In just a sentence or two, he cuts to the quick. The talons of his typewriter rip open the carcass, laying bare the truth of why British wildlife is in the state it is. If you read any book about the environment this year, read this.
The Lost Spells
Robert Macfarlane and Jackie Morris, Hamish Hamilton, £14.99 (HB)
With its enormous gilded pages and accurate yet fantastical artwork of Britain’s wild plants and creatures, 2017’s The Lost Words had something of a medieval bestiary about it. The enchanting mash-up of poetry and awe at the natural world was a book to pore over, read aloud and treasure.
Three years later, artist Jackie Morris and nature-writer-academic-campaigner Robert Macfarlane are back. The Lost Spells shares all its forerunner’s winning qualities, except size: this book is dinky by comparison, and considerably longer. (Perhaps bookshops, libraries and schools had quietly suggested a smaller volume might be more manageable for shelves and little hands, and easier to reissue as a paperback?)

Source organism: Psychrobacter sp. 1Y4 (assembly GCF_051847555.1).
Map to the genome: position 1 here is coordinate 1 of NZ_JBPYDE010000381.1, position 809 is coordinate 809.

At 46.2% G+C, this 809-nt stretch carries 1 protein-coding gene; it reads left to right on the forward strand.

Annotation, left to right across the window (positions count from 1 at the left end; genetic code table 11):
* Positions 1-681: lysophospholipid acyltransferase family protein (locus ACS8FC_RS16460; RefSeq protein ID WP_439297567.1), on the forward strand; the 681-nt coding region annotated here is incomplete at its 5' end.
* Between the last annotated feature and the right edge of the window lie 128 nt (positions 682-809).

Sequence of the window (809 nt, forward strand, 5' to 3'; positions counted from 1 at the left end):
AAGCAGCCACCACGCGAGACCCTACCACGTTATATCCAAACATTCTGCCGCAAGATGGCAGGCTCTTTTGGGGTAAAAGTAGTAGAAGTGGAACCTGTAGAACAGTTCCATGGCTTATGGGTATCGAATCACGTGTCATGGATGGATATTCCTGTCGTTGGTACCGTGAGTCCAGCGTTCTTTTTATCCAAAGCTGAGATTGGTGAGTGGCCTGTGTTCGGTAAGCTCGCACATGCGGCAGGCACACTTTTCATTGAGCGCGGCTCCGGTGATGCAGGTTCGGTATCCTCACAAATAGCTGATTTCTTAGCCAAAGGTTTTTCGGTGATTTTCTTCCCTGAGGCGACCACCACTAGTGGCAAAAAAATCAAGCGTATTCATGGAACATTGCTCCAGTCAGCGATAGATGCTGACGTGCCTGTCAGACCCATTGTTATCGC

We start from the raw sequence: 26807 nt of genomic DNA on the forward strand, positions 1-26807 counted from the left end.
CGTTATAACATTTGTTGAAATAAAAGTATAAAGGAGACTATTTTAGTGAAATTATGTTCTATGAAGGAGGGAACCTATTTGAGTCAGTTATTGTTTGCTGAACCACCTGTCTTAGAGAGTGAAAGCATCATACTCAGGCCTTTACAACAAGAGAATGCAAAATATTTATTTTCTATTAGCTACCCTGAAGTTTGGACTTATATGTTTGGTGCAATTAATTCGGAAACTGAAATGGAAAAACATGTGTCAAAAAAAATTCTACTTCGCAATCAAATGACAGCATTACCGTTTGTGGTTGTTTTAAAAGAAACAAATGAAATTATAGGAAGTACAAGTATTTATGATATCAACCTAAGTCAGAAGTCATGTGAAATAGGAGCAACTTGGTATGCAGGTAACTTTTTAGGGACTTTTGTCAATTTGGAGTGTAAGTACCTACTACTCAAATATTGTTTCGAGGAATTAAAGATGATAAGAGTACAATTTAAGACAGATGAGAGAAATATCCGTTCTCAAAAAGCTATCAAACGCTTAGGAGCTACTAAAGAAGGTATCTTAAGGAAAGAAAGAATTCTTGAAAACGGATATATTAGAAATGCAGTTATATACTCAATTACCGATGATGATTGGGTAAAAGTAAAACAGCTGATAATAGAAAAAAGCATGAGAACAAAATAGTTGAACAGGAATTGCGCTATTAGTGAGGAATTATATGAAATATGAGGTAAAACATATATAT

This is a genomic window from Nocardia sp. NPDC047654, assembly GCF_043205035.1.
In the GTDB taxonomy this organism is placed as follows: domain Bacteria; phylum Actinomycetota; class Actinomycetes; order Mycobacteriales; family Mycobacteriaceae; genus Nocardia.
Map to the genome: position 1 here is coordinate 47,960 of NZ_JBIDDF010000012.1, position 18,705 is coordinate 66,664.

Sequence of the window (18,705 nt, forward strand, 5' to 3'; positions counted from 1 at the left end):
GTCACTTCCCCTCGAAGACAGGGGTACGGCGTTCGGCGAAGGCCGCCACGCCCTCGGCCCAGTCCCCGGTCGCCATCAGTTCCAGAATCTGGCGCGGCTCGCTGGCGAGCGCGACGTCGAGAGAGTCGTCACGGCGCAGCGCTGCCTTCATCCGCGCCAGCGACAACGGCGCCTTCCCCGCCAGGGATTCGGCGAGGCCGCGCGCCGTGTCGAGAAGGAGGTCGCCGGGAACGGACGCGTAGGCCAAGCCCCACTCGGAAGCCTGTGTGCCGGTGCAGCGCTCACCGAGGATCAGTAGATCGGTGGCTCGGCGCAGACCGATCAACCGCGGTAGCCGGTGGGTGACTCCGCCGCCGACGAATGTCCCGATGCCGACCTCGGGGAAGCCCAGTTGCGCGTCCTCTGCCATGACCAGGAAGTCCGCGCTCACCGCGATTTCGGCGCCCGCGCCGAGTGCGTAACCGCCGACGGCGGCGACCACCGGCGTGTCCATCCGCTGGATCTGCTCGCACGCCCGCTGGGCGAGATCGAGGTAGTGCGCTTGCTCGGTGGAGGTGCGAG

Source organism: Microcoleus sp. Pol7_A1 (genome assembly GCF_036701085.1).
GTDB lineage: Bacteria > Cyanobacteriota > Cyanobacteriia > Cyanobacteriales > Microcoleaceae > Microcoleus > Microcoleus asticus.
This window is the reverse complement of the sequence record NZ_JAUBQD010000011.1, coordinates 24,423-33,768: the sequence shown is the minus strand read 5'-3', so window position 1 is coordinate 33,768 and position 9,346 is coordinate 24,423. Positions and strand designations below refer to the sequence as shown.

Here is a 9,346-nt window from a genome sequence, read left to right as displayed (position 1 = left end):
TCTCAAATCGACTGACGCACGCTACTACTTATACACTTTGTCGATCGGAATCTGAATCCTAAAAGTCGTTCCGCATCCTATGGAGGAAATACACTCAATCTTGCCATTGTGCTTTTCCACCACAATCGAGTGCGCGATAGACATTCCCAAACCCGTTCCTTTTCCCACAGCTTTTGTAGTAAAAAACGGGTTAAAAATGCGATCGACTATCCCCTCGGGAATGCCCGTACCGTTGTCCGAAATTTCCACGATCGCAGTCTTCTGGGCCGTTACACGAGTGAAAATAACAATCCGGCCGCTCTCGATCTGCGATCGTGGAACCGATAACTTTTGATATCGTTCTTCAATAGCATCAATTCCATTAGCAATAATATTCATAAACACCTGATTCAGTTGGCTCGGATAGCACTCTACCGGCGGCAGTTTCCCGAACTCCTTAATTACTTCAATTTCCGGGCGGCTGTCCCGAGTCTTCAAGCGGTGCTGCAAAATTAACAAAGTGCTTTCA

There are swifts and silver birch, barn owls (pictured) and seals, oaks and thrift and mountain hares. Each poem casts
its spell over up to eight linked spreads. Morris’ glorious paintings often scamper, splash and soar across a full double page, and Macfarlane again delights in irresistible wordplay. A great spotted woodpecker and badger engage in tit-for-tat banter, while swifts shred the sky in hooligan gangs: “those handbrake-turners, those wheelie-pullers, those firers-up of the afterburners…”
In places, The Lost Spells is explicit about threats to the natural world, and here too is ‘Heartwood’, Macfarlane’s protest poem against the pointless felling of street trees. As the prologue says: “Loss is the tune of our age, hard to miss and hard to bear.”
Reviewed by Ben Hoare, author and naturalist
The Wild Silence
Raynor Winn, Penguin Books, £14.99 (HB)
How could there be a follow-up? The Salt Path, published in 2018, was the radiant, soaring, heartstring- tugging story of what Winn and her husband Moth, who has an incurable illness, had been told would be their final journey together – an arduous trek along the South West Coast Path when they had nothing more to lose. Sometimes life has other ideas. The Wild Silence sees the couple ensconced in a Cornish village. Moth is still unwell but determinedly studying for a degree, while Winn, feeling lost, trusting no one and plagued with self-doubt, finally discovers her gift as a writer. Then an amazing new opportunity comes their way.